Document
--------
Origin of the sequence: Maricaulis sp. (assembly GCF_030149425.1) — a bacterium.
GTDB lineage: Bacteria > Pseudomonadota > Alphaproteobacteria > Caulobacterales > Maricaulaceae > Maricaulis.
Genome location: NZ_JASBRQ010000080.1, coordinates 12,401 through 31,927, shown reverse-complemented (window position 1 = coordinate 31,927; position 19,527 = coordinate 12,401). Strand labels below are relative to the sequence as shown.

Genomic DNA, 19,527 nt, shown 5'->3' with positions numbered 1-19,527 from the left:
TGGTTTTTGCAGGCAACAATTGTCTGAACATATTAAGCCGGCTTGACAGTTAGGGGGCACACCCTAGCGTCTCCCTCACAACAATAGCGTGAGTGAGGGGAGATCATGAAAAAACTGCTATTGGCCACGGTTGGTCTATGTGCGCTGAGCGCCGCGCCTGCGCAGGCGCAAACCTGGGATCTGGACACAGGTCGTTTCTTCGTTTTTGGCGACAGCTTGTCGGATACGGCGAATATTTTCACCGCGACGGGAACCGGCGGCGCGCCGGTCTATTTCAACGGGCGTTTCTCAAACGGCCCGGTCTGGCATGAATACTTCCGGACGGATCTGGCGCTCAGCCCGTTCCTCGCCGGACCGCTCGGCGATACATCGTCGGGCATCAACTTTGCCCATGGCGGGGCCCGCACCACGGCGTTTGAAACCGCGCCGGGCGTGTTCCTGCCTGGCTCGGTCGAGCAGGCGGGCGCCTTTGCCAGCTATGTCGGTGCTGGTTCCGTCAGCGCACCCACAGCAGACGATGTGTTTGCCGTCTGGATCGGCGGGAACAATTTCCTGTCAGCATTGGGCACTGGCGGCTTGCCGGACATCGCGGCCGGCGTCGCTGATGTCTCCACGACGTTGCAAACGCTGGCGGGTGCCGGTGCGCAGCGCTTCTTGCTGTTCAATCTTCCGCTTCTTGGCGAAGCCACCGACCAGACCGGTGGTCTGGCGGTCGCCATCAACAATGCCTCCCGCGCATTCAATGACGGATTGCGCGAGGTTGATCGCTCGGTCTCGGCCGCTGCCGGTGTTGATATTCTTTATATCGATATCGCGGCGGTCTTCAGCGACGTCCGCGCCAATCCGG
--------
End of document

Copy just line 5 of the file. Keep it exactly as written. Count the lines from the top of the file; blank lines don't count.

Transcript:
TGGTTTTTGCAGGCAACAATTGTCTGAACATATTAAGCCGGCTTGACAGTTAGGGGGCACACCCTAGCGTCTCCCTCACAACAATAGCGTGAGTGAGGGGAGATCATGAAAAAACTGCTATTGGCCACGGTTGGTCTATGTGCGCTGAGCGCCGCGCCTGCGCAGGCGCAAACCTGGGATCTGGACACAGGTCGTTTCTTCGTTTTTGGCGACAGCTTGTCGGATACGGCGAATATTTTCACCGCGACGGGAACCGGCGGCGCGCCGGTCTATTTCAACGGGCGTTTCTCAAACGGCCCGGTCTGGCATGAATACTTCCGGACGGATCTGGCGCTCAGCCCGTTCCTCGCCGGACCGCTCGGCGATACATCGTCGGGCATCAACTTTGCCCATGGCGGGGCCCGCACCACGGCGTTTGAAACCGCGCCGGGCGTGTTCCTGCCTGGCTCGGTCGAGCAGGCGGGCGCCTTTGCCAGCTATGTCGGTGCTGGTTCCGTCAGCGCACCCACAGCAGACGATGTGTTTGCCGTCTGGATCGGCGGGAACAATTTCCTGTCAGCATTGGGCACTGGCGGCTTGCCGGACATCGCGGCCGGCGTCGCTGATGTCTCCACGACGTTGCAAACGCTGGCGGGTGCCGGTGCGCAGCGCTTCTTGCTGTTCAATCTTCCGCTTCTTGGCGAAGCCACCGACCAGACCGGTGGTCTGGCGGTCGCCATCAACAATGCCTCCCGCGCATTCAATGACGGATTGCGCGAGGTTGATCGCTCGGTCTCGGCCGCTGCCGGTGTTGATATTCTTTATATCGATATCGCGGCGGTCTTCAGCGACGTCCGCGCCAATCCGG